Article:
• Dining procurement

    Chicago Tribune (Dec. 6) – Since fall 2017, the U. of I. has turned more than 50,000 pounds of Illinois-caught Asian carp into silverfin fillets and fish cakes for its dining halls, and it has received no complaints, says Kit Smith, the assistant director of dining procurement at Illinois.

  • Trade wars hurting farmers

    Bloomberg (New York City, May 14) – American farmers, among Donald Trump’s most loyal supporters, face mounting financial pain from the president’s trade war with China and the growing risk that the damage will outlast the conflict. Jonathan Coppess, a professor of agricultural policy at Illinois and former head of the U.S. Farm Service Agency, says that U.S. farmers’ overseas competitors will gain more advantage as the dispute persists.

  • Food science and human nutrition

    Eater (Washington, D.C., May 23) – Bruce Chassy, a professor emeritus of food science and human nutrition at Illinois, says there’s a short explanation for why people have turned to a fermented tea called kombucha to be healthy, or at least for a whiff of wellness: “More and more people are mistrusting of many, many different things, whether it’s politicians or corporations or traditional medicine.”

  • Epidermal electronic system

    Epidermolysis Bullosa News (Pensacola, Fla., June 21) – A skinlike device that measures heart rate, breathing, blood oxygen, blood pressure and body temperature may provide a safer way to monitor vital signs of those in intensive care who have fragile skin, such as newborns and patients with epidermolysis bullosa. The technology, referred to as an epidermal electronic system, is a wireless, battery-free, ultrathin device that gently contacts the skin in a noninvasive way. It was developed by a team of multidisciplinary researchers from several universities, including scientists from the U. of I.

  • Agricultural and Biological Engineering

    Ag Professional (Philadelphia, Sept. 13) – Investors and executives in the agricultural industry are getting a first look at TerraSentia, a new agricultural robot developed at Illinois that autonomously measures crop traits.  

  • Intellectual bias

    Futurity (Rochester, N.Y., Dec. 11) – National statistics show that the intellectual achievements of girls and women in the U.S. have matched, if not surpassed, those of boys and men. Given that, we might assume women and men to receive the same treatment as intellectual equals – and to receive the same opportunities to pursue intellectually challenging work. However, in a series of three experiments, researchers from the U. of I. and New York University found evidence of consistent bias against women and girls in contexts that emphasize intellectual ability.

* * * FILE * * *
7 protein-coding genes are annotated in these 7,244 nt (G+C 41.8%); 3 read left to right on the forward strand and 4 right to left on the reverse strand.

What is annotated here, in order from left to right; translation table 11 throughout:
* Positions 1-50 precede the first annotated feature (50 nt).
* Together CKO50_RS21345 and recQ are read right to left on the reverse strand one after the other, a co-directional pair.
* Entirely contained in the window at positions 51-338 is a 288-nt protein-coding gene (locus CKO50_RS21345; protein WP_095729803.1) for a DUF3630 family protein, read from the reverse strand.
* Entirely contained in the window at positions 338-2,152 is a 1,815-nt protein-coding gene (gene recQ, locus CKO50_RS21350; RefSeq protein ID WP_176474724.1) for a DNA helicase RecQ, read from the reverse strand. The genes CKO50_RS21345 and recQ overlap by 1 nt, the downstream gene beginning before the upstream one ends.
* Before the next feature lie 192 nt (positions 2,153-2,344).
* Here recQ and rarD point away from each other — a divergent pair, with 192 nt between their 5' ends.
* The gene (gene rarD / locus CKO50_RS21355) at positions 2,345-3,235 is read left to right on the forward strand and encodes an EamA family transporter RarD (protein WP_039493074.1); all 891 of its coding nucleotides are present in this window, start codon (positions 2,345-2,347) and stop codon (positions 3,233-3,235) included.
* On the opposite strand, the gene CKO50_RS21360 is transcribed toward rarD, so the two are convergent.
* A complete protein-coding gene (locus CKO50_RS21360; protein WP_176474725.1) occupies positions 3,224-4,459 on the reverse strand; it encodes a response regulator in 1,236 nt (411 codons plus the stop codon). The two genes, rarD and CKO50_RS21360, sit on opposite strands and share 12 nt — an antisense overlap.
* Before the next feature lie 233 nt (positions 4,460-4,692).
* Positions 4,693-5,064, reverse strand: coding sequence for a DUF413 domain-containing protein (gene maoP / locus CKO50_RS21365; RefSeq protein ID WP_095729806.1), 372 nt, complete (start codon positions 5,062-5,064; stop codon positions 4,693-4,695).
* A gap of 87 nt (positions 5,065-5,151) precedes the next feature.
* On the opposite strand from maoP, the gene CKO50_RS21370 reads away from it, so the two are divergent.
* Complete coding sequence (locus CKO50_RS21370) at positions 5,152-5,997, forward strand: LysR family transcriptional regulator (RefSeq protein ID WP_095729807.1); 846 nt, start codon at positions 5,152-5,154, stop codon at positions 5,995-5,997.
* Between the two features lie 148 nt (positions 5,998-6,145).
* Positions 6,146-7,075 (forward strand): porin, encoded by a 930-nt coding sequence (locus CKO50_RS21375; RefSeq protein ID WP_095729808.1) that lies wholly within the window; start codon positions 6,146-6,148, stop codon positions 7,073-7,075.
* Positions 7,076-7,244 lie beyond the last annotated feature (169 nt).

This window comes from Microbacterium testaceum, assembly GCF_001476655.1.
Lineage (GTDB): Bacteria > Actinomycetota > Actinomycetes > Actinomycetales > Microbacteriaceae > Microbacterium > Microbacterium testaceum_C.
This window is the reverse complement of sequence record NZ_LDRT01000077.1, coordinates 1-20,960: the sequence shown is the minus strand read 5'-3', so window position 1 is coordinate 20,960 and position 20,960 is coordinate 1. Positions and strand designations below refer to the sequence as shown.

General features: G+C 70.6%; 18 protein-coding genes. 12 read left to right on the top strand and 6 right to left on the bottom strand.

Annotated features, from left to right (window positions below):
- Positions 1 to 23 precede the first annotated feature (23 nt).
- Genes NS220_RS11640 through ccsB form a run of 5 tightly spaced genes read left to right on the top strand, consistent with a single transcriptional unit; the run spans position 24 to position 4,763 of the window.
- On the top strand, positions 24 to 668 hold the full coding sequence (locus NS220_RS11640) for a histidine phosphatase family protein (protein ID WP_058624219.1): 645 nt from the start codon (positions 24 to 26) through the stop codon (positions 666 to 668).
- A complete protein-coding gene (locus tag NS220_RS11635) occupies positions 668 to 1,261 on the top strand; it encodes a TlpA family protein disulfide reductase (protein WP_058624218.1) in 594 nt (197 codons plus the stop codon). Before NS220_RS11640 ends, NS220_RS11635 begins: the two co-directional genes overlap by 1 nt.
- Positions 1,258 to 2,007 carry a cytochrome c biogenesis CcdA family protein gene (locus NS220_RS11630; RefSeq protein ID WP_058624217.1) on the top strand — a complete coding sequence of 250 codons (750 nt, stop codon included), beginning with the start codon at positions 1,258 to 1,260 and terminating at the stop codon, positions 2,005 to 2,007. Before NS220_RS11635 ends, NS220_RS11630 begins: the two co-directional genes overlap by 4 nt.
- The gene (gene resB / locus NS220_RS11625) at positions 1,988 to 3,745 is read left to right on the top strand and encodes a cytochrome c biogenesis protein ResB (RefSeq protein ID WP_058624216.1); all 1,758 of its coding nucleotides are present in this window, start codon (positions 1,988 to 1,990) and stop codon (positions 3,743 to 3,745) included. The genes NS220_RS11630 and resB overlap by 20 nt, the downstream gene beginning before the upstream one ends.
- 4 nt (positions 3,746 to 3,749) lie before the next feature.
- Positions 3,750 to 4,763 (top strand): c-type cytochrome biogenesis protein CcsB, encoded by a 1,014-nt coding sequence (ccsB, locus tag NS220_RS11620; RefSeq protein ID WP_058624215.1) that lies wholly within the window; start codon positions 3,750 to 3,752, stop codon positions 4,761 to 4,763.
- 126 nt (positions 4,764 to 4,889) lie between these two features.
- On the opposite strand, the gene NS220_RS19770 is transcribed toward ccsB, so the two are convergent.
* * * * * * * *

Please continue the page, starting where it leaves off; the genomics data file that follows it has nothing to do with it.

• Digital Media

    Chicago Tribune (Jan. 12) – Companies must be able to use social media to quickly defend the decisions they make – immediately, factually and in 140 characters. The communication experts coaching companies on these responses are in short supply, says Mike Yao, a professor of digital media at Illinois, which is launching an online master’s degree in strategic brand communication in August to train these hybrid professionals.

  • Devices in the classroom

    NPR (Jan. 24) – Catherine Prendergast, a professor of English at Illinois, says blanket bans on cellphones and laptops in classes are a bad idea. She’s thinking about students with special needs. “Federal law, including the Americans with Disabilities Act, extends to protect students’ classrooms,” she says. “If a student needs to use a laptop as an accommodation, they have a right to do so.”

  • Astrophysics (New York City, Feb. 8) – A new software program that uses artificial intelligence can help rapidly detect and analyze gravitational waves – ripples in the cosmic fabric of space-time – from catastrophic events such as collisions between black holes, according to a new study by theoretical astrophysicist Eliu Huerta and computational astrophysicist Daniel George at the National Center for Supercomputing Applications at Illinois.

  • Outdoor golf facility

    Golf Magazine (New York City, Feb. 14) – If the U. of I. is not your top choice among golf schools, wait until you see their incredible Augusta National-inspired practice facility. Dedicated in 2015, the Lauritsen/Wohlers Outdoor Golf Facility is a 24-acre, fully irrigated, 360-degree practice center open exclusively to Illini golf student-athletes.

  • History